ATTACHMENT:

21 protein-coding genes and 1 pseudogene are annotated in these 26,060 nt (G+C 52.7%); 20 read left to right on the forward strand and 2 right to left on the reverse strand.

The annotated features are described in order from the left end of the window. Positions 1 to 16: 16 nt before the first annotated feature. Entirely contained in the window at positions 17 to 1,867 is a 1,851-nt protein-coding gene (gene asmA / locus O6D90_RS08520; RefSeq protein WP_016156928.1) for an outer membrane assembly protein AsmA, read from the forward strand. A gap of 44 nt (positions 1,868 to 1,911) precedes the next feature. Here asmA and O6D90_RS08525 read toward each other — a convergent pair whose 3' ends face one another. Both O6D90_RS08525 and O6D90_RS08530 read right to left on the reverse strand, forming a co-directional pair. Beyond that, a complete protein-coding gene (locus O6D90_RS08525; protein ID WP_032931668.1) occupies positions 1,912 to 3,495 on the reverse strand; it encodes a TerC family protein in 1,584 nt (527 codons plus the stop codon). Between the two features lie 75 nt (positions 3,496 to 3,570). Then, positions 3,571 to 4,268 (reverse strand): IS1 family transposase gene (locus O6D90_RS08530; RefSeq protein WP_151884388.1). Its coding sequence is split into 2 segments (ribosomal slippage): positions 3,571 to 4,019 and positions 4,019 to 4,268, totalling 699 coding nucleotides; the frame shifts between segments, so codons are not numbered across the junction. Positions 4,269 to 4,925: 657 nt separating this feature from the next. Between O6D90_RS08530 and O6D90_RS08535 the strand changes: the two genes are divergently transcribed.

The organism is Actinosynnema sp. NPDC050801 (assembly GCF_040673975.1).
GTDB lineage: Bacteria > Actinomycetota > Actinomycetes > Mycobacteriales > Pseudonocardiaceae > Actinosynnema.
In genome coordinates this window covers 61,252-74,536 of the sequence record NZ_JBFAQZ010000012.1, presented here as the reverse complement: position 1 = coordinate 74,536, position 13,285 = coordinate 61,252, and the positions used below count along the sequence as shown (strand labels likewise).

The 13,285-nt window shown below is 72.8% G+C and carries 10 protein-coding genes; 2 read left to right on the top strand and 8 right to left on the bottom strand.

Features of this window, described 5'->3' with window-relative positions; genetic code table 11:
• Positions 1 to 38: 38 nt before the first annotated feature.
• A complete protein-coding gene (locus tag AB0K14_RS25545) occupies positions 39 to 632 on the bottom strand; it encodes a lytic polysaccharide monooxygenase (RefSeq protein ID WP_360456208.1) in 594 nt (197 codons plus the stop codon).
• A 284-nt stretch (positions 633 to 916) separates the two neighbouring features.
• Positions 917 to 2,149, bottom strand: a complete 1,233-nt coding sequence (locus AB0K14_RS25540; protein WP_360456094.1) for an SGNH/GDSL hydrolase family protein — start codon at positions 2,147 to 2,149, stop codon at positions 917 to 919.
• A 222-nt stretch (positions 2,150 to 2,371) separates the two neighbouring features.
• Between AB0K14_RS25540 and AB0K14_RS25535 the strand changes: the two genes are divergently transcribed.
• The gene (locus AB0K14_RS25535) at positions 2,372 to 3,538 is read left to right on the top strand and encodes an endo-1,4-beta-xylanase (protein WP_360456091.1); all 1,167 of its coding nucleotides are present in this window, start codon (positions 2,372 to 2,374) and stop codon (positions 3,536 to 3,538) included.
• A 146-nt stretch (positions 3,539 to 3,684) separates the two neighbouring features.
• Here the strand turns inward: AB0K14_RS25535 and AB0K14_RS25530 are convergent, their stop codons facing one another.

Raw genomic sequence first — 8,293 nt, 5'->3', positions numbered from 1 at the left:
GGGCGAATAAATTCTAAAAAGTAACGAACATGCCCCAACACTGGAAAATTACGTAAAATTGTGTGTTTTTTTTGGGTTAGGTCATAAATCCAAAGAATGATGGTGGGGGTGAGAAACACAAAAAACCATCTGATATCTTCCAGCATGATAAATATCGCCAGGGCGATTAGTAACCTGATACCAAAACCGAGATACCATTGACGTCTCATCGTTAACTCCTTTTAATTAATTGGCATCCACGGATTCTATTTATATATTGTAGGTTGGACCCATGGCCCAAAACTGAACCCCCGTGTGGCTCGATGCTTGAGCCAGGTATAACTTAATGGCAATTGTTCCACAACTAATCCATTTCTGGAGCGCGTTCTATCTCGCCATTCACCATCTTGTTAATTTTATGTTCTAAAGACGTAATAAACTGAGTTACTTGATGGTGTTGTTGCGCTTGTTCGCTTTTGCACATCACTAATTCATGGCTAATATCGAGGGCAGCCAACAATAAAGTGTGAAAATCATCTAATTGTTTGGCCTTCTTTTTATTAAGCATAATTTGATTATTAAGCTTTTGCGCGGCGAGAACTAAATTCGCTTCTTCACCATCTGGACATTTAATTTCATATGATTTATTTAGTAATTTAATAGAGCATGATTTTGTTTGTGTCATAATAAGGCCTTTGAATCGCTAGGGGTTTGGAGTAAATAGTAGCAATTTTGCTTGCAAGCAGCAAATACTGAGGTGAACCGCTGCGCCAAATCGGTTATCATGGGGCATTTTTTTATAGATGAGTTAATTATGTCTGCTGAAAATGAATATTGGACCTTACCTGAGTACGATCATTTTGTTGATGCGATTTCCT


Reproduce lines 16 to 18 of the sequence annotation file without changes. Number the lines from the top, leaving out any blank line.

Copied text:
• Here the strand turns inward: AB0K14_RS25535 and AB0K14_RS25530 are convergent, their stop codons facing one another.

Raw genomic sequence first — 8,293 nt, 5'->3', positions numbered from 1 at the left:
GGGCGAATAAATTCTAAAAAGTAACGAACATGCCCCAACACTGGAAAATTACGTAAAATTGTGTGTTTTTTTTGGGTTAGGTCATAAATCCAAAGAATGATGGTGGGGGTGAGAAACACAAAAAACCATCTGATATCTTCCAGCATGATAAATATCGCCAGGGCGATTAGTAACCTGATACCAAAACCGAGATACCATTGACGTCTCATCGTTAACTCCTTTTAATTAATTGGCATCCACGGATTCTATTTATATATTGTAGGTTGGACCCATGGCCCAAAACTGAACCCCCGTGTGGCTCGATGCTTGAGCCAGGTATAACTTAATGGCAATTGTTCCACAACTAATCCATTTCTGGAGCGCGTTCTATCTCGCCATTCACCATCTTGTTAATTTTATGTTCTAAAGACGTAATAAACTGAGTTACTTGATGGTGTTGTTGCGCTTGTTCGCTTTTGCACATCACTAATTCATGGCTAATATCGAGGGCAGCCAACAATAAAGTGTGAAAATCATCTAATTGTTTGGCCTTCTTTTTATTAAGCATAATTTGATTATTAAGCTTTTGCGCGGCGAGAACTAAATTCGCTTCTTCACCATCTGGACATTTAATTTCATATGATTTATTTAGTAATTTAATAGAGCATGATTTTGTTTGTGTCATAATAAGGCCTTTGAATCGCTAGGGGTTTGGAGTAAATAGTAGCAATTTTGCTTGCAAGCAGCAAATACTGAGGTGAACCGCTGCGCCAAATCGGTTATCATGGGGCATTTTTTTATAGATGAGTTAATTATGTCTGCTGAAAATGAATATTGGACCTTACCTGAGTACGATCATTTTGTTGATGCGATTTCCT